Having previously reported on this site about the discovery of drug smuggling pigeons, a new and disturbing development has emerged in the ever-raging field of world conflict – animal spies. The most recent incident centres on a nefarious spying monkey captured in Pakistan, just near the border with India. The monkey was arrested for spying, but later taken to a local zoo. His new keeper has described him as a clever monkey, saying that visitors were very happy to see him. But it seems as though Pakistan is being way too relaxed about this huge diplomatic incident. After all, a monkey spy is genetically 99% identical to a human spy. What’s to say his “happy visitors” are not spies themselves, recovering the trove of state secrets the monkey has obtained for them?
Perhaps this giant lapse in state security can be put down to inexperience – it’s in the Middle East where animal spies have become so common I assume human Mossad employees are being made redundant. In 2008, Iran successfully captured two pigeons hovering around their secret nuclear facilities. Despite the pigeons’ ongoing denials and protestations of innocence, naturally the Iranian authorities figured they were spying for Israel. Iran also captured 14 squirrels the year before on similar charges.
And if you think those arrests would have been enough to scare a bird straight, think again, because in 2011 Saudi Arabia caught a vulture wearing a GPS transmitter with Tel Aviv University stamped on it. Clearly Israeli spy agencies are smart enough to train a vulture to become an undercover spy, but not quite sharp enough to remove its Israeli name tag before sending it into enemy territory…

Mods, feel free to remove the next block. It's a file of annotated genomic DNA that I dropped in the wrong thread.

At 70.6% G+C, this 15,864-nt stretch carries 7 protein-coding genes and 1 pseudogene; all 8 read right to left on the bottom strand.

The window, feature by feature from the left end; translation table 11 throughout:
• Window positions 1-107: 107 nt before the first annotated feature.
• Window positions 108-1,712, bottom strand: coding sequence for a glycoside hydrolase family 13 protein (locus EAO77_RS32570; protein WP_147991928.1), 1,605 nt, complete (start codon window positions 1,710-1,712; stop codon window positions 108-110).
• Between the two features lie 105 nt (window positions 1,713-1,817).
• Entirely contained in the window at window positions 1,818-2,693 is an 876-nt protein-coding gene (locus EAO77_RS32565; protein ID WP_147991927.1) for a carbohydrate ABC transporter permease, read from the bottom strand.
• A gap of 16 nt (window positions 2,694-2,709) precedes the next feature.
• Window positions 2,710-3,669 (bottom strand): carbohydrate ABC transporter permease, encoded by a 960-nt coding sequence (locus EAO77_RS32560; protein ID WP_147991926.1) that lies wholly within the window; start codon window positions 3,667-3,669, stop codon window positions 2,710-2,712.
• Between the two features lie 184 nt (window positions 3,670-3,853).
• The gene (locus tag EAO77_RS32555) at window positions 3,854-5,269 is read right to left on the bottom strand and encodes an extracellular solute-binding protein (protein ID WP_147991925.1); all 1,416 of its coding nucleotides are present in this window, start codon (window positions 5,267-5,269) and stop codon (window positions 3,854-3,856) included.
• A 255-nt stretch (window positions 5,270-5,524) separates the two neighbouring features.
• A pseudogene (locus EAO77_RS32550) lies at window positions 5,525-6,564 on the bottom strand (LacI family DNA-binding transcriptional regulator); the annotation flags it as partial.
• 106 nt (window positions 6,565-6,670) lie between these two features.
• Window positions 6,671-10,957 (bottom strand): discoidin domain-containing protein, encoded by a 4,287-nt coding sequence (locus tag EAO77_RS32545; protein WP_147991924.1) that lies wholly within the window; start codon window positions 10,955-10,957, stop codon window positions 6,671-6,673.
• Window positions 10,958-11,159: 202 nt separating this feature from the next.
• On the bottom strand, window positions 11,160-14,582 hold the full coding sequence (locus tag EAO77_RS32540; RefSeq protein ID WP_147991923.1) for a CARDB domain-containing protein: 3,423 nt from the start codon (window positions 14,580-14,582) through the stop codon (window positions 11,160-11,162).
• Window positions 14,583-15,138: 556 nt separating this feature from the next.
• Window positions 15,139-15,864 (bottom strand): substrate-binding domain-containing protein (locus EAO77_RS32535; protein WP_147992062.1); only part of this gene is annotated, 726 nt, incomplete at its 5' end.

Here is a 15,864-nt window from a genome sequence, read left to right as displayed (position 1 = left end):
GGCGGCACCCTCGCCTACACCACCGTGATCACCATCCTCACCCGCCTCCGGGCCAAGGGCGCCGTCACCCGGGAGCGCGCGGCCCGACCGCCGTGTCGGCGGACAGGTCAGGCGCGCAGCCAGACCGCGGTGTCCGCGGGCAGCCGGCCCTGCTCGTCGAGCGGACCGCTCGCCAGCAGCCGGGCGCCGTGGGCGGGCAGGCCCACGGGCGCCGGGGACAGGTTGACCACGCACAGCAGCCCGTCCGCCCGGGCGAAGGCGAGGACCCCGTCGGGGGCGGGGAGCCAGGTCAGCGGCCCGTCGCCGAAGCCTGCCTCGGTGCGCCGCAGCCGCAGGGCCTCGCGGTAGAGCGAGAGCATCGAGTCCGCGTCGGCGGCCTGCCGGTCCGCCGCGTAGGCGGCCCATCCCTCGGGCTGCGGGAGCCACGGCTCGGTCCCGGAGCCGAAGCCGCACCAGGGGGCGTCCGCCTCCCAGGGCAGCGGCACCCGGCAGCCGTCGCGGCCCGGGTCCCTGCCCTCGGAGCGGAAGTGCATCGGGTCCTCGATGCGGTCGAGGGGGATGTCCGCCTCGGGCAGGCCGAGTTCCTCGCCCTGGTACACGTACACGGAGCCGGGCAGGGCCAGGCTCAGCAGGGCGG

And in case you think you’re safe, that animal spying won’t affect you, you better think twice, because according to the governor of Egypt’s South Sinai province, Mossad also has shark assassins! His comments came after a spate of shark attacks in the resort of Sharm el-Sheikh. And before that sounds too outlandish, remember, the shark did attack Germans and Russians… Then again, if you’re trying to wreak havoc in the Middle East, shark assassins don’t seem like the best choice to me. Why would you confine yourself to sea-based monsters in a largely desert-based region? Why not tiger assassins? At least they could attack on land.
I know what you’re thinking – these are all a bunch of insane conspiracy theories. And that would be a very sensible conclusion to draw. Having said that, I’d like to finish off with a little history lesson. In World War II tens of thousands of pigeons were used by all sides of the conflict to carry secret messages back to military bases. When this technique became a little too successful, both the British and the Germans trained peregrine falcons to take out messenger pigeons from the opposing side. In 1943 The Dickin Medal was established in the UK to reward animals that have displayed “conspicuous gallantry or devotion to duty while serving or associated with any branch of the Armed Forces or Civil Defence Units”.
One of the most famous recipients of the Dickin Medal was G.I. Joe (March 24, 1943 in Algiers – June 3, 1961 in Detroit). During World War II, G.I. Joe saved the inhabitants of Calvi Vecchia in Italy, and the British troops occupying it. The village was to be bombed by the Allied Forces but the message that the British had captured the village, delivered by G.I. Joe, arrived just in time to avoid the bombing, saving the lives of a thousand people. He was presented with his medal by the Lord Mayor of London, and is currently mounted and on display at the U.S. Army Communications Electronics Museum at Fort Monmouth.
Photo by Thermos